Tokenization: The Wave of the Future

Tokenization is the wave of the future. Banks are already pushing for this technology to be globally instituted as part of their industry, and other industries are sure to follow suit. The management of sensitive data is…sensitive, and regulated policies and strict guidelines can only protect the consumers and companies that engage in internet purchases from fraud and malfeasance. This is where tokenization fits in. While consumers are becoming more comfortable with making online purchases and sharing personal data online, the threat of this information falling into the wrong hands is a viable risk. Tokenization reduces this risk.

Tokenization is the process of replacing information with a proxy. Instead of a client’s credit card number being stored in a company’s database for hackers to possibly retrieve, the proxy number is used, which protects both the consumer and the company from underhanded activities. As technology changes and progresses, cloud based transactions will take center stage, since storing information in the cloud requires less of a financial investment from a company. Tokens are stored off-site, so the protected information is not available to someone who might break into the business’ records, so a client’s credit card number would never be accessible. The crook would wind up with a nonsensical number; one that would be worthless. This type of forwarding thinking is projected to be the possible business norm by 2020.

Already, tokenization is widely becoming the solution of choice for many businesses who operate online. By replacing personal data, including credit card numbers, birthdates, social security numbers, and other guarded information with a unique token, businesses can comply the standards set by the Payment Card Industry Data Security Standard, also known as PCIDSS, and even HIPAA standards, for Health Insurance Portability and Accountability Act. Tokenization is already used by government entities, healthcare, and retail, just to name a few.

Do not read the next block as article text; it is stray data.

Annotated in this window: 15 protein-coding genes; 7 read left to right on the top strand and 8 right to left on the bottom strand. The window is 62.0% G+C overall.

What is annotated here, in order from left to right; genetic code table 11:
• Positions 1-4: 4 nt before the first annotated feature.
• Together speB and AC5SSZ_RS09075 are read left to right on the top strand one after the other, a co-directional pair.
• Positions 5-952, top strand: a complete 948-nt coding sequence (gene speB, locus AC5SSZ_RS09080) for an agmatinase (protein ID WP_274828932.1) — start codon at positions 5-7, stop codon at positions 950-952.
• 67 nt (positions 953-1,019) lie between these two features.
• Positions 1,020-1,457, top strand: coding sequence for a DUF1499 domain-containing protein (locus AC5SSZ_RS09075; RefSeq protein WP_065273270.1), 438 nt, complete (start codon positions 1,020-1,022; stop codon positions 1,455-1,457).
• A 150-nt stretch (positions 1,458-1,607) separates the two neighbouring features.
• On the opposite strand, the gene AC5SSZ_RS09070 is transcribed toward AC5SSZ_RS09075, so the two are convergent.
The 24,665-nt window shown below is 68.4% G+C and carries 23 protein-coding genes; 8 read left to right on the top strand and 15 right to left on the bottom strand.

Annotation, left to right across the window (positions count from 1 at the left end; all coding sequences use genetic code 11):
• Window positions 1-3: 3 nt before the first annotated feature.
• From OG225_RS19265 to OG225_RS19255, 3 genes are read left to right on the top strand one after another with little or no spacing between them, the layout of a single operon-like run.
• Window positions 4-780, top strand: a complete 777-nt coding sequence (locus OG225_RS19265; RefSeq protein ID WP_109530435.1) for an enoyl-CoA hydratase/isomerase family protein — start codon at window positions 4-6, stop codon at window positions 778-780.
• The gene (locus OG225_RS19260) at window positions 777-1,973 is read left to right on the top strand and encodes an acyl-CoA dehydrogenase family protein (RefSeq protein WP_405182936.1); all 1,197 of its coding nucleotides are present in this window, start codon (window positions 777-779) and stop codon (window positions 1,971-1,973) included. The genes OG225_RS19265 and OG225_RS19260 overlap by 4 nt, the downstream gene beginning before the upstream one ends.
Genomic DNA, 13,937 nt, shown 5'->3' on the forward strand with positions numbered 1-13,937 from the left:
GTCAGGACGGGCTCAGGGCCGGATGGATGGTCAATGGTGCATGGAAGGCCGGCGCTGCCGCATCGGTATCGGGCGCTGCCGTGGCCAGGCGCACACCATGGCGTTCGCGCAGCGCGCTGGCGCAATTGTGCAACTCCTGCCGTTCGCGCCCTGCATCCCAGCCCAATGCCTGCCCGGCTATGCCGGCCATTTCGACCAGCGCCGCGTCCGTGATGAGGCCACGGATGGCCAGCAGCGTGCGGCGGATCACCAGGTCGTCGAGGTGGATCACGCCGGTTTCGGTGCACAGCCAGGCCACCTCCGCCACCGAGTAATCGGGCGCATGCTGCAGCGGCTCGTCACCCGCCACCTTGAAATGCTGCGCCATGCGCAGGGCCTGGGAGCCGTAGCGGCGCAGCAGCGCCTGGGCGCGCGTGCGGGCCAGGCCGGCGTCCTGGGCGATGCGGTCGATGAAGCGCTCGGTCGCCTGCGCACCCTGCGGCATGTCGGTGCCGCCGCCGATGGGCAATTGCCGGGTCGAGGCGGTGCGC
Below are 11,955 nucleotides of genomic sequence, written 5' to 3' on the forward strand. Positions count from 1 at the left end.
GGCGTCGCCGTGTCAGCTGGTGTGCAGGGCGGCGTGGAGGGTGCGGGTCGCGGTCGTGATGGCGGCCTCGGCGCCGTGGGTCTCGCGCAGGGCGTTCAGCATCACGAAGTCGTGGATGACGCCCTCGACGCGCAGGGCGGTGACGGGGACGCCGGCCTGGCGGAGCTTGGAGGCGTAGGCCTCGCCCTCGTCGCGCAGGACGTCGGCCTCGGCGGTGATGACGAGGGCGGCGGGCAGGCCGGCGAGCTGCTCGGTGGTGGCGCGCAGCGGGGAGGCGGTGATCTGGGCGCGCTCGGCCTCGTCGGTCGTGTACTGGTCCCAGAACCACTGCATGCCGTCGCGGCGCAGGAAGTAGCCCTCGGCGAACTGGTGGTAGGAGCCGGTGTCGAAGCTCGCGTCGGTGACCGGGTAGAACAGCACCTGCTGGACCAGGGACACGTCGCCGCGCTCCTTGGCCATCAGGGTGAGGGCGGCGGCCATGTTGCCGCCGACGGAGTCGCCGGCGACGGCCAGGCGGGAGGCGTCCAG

Tokens come in two forms—format preserving and non-format preserving. The former mimics the information it is standing in for, so a social security number consisting of nine numbers would be replaced with nine characters complete with dashes. A non-format preserving token would be a series of numbers, and letters that do not correspond to the original information; it just replaces it so that the true information can’t be compromised.

The newest technology in credit card and debit cards has been the embedded microchip which has all but replaced the magnetic strip on the cards. While it is difficult to extract information from these cards, the recent breach at both Target and Experian has called for more stringent restrictions to safeguard client’s information. To illustrate how tokenization would work at either a point of sale transaction or an online purchase, the credit card number is entered and the number is sent to an off-site tokenization system. At that point, a random token made up of either numbers, letters or a combination of both is used to replace the credit card number. Both numbers are stored in a data vault. The proxy is returned to the point of sale or website where the transaction originated to represent the client’s credit card number in the system. This all happens instantaneously, so there is no down time while the token is generated and retrieved.